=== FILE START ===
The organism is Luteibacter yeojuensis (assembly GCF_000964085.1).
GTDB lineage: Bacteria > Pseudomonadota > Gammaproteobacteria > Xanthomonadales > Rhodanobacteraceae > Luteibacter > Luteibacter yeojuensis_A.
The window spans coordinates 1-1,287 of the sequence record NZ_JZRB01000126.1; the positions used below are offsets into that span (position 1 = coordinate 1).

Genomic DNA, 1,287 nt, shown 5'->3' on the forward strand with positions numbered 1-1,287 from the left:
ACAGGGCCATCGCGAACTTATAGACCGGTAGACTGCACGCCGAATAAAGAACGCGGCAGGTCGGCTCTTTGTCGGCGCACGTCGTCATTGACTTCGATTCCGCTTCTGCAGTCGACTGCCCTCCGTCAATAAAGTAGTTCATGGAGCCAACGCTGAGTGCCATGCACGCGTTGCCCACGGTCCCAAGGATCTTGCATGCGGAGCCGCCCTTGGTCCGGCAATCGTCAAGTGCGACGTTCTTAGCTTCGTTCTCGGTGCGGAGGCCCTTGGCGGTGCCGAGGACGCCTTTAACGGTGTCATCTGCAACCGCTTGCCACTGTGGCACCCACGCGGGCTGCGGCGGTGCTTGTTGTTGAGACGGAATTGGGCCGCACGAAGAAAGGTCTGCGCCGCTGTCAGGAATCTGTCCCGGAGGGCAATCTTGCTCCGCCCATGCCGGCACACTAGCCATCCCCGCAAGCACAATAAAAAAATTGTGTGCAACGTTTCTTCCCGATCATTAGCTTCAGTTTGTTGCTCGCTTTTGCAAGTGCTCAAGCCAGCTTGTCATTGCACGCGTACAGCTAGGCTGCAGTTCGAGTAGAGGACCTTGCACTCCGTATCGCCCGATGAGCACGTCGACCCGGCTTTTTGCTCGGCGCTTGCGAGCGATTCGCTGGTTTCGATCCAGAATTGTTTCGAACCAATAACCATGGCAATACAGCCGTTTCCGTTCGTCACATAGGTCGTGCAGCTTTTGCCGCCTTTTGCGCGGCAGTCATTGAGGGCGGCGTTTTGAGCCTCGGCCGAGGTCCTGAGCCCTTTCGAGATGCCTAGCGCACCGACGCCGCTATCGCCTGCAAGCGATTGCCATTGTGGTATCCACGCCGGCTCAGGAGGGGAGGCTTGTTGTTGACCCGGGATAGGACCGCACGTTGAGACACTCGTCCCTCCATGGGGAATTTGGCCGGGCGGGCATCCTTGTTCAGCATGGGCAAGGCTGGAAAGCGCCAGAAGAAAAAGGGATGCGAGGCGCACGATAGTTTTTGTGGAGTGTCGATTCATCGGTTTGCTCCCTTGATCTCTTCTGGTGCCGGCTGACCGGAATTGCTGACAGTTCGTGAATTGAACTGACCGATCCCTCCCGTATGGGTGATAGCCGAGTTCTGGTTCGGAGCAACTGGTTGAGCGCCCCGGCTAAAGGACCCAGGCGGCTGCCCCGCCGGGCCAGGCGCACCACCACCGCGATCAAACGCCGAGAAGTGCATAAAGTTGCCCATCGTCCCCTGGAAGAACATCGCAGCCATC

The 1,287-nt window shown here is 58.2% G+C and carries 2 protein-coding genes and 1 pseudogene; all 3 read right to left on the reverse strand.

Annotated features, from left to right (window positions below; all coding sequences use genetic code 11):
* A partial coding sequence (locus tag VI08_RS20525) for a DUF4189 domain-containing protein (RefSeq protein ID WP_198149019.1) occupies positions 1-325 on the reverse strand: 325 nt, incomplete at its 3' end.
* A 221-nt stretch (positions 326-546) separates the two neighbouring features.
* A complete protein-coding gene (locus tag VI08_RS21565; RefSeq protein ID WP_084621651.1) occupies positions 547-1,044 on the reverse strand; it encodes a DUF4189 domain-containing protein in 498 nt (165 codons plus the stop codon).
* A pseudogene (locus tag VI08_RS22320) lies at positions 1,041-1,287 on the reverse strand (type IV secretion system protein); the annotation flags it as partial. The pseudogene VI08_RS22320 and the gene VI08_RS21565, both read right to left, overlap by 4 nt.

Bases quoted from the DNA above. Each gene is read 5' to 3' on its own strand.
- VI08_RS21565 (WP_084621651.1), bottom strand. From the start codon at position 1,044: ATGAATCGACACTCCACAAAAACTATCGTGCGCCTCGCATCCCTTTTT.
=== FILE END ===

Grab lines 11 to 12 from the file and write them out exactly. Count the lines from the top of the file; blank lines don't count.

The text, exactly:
* A pseudogene (locus tag VI08_RS22320) lies at positions 1,041-1,287 on the reverse strand (type IV secretion system protein); the annotation flags it as partial. The pseudogene VI08_RS22320 and the gene VI08_RS21565, both read right to left, overlap by 4 nt.

Bases quoted from the DNA above. Each gene is read 5' to 3' on its own strand.